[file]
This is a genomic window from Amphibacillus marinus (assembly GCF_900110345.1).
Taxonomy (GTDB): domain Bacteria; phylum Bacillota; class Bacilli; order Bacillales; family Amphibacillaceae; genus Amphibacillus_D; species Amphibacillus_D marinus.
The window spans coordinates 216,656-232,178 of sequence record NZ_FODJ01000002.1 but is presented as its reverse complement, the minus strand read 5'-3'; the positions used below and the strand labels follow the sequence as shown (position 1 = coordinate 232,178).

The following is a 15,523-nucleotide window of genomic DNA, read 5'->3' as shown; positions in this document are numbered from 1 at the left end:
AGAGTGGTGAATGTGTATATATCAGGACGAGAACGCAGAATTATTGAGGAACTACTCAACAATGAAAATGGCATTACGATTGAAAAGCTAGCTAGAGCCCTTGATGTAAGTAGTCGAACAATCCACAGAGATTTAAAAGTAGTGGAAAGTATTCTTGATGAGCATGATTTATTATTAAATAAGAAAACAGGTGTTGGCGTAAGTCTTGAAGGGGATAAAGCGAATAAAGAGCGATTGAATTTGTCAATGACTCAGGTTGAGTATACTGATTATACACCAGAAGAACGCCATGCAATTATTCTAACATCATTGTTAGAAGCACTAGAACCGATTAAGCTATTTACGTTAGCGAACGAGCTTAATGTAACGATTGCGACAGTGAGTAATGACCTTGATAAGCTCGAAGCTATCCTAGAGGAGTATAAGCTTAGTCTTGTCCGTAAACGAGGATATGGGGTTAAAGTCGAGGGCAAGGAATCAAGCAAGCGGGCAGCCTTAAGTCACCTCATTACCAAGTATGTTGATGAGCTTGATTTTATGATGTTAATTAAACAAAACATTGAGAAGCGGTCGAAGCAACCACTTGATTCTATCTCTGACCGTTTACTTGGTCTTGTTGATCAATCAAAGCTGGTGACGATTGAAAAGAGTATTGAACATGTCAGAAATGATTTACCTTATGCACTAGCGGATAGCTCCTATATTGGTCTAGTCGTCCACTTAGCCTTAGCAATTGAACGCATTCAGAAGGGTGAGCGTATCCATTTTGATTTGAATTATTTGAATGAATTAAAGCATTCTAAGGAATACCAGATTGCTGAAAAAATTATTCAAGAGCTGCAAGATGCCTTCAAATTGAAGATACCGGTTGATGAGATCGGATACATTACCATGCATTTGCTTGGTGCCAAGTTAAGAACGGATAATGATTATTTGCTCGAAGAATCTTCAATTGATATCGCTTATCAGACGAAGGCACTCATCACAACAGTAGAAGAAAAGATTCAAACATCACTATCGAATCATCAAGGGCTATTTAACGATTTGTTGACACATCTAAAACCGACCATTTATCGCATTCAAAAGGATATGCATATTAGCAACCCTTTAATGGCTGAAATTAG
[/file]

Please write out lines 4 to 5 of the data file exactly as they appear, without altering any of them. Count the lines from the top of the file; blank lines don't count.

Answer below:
The following is a 15,523-nucleotide window of genomic DNA, read 5'->3' as shown; positions in this document are numbered from 1 at the left end:
AGAGTGGTGAATGTGTATATATCAGGACGAGAACGCAGAATTATTGAGGAACTACTCAACAATGAAAATGGCATTACGATTGAAAAGCTAGCTAGAGCCCTTGATGTAAGTAGTCGAACAATCCACAGAGATTTAAAAGTAGTGGAAAGTATTCTTGATGAGCATGATTTATTATTAAATAAGAAAACAGGTGTTGGCGTAAGTCTTGAAGGGGATAAAGCGAATAAAGAGCGATTGAATTTGTCAATGACTCAGGTTGAGTATACTGATTATACACCAGAAGAACGCCATGCAATTATTCTAACATCATTGTTAGAAGCACTAGAACCGATTAAGCTATTTACGTTAGCGAACGAGCTTAATGTAACGATTGCGACAGTGAGTAATGACCTTGATAAGCTCGAAGCTATCCTAGAGGAGTATAAGCTTAGTCTTGTCCGTAAACGAGGATATGGGGTTAAAGTCGAGGGCAAGGAATCAAGCAAGCGGGCAGCCTTAAGTCACCTCATTACCAAGTATGTTGATGAGCTTGATTTTATGATGTTAATTAAACAAAACATTGAGAAGCGGTCGAAGCAACCACTTGATTCTATCTCTGACCGTTTACTTGGTCTTGTTGATCAATCAAAGCTGGTGACGATTGAAAAGAGTATTGAACATGTCAGAAATGATTTACCTTATGCACTAGCGGATAGCTCCTATATTGGTCTAGTCGTCCACTTAGCCTTAGCAATTGAACGCATTCAGAAGGGTGAGCGTATCCATTTTGATTTGAATTATTTGAATGAATTAAAGCATTCTAAGGAATACCAGATTGCTGAAAAAATTATTCAAGAGCTGCAAGATGCCTTCAAATTGAAGATACCGGTTGATGAGATCGGATACATTACCATGCATTTGCTTGGTGCCAAGTTAAGAACGGATAATGATTATTTGCTCGAAGAATCTTCAATTGATATCGCTTATCAGACGAAGGCACTCATCACAACAGTAGAAGAAAAGATTCAAACATCACTATCGAATCATCAAGGGCTATTTAACGATTTGTTGACACATCTAAAACCGACCATTTATCGCATTCAAAAGGATATGCATATTAGCAACCCTTTAATGGCTGAAATTAG